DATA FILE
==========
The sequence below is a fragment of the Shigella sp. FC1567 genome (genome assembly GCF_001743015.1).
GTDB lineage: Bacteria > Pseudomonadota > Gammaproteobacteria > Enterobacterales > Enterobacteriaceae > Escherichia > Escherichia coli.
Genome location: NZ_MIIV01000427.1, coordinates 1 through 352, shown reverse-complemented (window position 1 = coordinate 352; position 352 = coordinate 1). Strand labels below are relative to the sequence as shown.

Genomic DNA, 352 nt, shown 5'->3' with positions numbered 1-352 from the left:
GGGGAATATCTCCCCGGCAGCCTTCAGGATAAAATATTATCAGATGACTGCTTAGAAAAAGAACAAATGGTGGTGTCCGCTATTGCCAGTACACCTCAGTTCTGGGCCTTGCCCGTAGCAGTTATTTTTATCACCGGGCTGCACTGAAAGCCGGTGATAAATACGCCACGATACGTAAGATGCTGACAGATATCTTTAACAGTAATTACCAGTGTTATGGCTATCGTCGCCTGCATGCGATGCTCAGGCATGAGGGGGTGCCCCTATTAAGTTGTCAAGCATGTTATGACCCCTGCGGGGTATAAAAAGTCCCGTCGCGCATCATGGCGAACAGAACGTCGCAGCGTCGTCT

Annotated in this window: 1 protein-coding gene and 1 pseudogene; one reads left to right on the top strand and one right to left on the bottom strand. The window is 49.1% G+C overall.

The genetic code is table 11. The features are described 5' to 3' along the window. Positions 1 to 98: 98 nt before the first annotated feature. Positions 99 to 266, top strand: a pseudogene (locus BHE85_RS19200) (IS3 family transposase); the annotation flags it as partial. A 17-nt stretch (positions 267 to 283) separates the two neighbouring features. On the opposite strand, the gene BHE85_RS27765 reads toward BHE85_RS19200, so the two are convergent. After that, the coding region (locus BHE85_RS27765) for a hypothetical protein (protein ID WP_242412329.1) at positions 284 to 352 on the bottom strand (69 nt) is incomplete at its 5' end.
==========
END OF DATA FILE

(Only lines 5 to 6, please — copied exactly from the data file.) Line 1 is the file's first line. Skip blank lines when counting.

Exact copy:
GGGGAATATCTCCCCGGCAGCCTTCAGGATAAAATATTATCAGATGACTGCTTAGAAAAAGAACAAATGGTGGTGTCCGCTATTGCCAGTACACCTCAGTTCTGGGCCTTGCCCGTAGCAGTTATTTTTATCACCGGGCTGCACTGAAAGCCGGTGATAAATACGCCACGATACGTAAGATGCTGACAGATATCTTTAACAGTAATTACCAGTGTTATGGCTATCGTCGCCTGCATGCGATGCTCAGGCATGAGGGGGTGCCCCTATTAAGTTGTCAAGCATGTTATGACCCCTGCGGGGTATAAAAAGTCCCGTCGCGCATCATGGCGAACAGAACGTCGCAGCGTCGTCT

Annotated in this window: 1 protein-coding gene and 1 pseudogene; one reads left to right on the top strand and one right to left on the bottom strand. The window is 49.1% G+C overall.